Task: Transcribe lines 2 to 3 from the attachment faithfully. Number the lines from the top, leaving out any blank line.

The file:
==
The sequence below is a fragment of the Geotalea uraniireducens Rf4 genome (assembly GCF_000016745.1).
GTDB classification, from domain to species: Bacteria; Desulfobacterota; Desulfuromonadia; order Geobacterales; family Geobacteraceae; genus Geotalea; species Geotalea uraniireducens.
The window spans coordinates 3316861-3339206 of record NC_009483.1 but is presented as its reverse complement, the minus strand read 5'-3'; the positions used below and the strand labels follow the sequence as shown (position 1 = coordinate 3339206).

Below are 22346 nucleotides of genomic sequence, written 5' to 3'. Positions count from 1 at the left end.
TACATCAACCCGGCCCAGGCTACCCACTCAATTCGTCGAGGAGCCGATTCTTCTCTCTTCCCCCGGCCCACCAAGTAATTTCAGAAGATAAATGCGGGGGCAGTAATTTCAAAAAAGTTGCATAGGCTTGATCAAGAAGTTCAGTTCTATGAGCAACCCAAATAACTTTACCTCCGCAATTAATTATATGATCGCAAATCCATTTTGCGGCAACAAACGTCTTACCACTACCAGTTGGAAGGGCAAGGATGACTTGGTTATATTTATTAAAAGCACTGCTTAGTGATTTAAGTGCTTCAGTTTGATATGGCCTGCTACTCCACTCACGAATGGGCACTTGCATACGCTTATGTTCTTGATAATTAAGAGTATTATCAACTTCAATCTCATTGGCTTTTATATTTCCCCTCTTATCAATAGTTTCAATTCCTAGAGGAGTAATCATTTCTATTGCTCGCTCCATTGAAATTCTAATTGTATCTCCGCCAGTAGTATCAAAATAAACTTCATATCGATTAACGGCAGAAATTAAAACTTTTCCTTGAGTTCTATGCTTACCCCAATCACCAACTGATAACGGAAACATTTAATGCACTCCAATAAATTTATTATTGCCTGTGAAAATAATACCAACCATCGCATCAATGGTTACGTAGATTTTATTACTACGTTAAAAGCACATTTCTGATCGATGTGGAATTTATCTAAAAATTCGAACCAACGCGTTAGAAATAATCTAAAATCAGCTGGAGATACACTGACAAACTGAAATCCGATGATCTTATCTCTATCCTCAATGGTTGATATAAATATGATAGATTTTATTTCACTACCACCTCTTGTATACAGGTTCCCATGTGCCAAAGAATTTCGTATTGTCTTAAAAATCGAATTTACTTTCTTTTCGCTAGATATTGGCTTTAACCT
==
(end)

GTDB classification, from domain to species: Bacteria; Desulfobacterota; Desulfuromonadia; order Geobacterales; family Geobacteraceae; genus Geotalea; species Geotalea uraniireducens.
The window spans coordinates 3316861-3339206 of record NC_009483.1 but is presented as its reverse complement, the minus strand read 5'-3'; the positions used below and the strand labels follow the sequence as shown (position 1 = coordinate 3339206).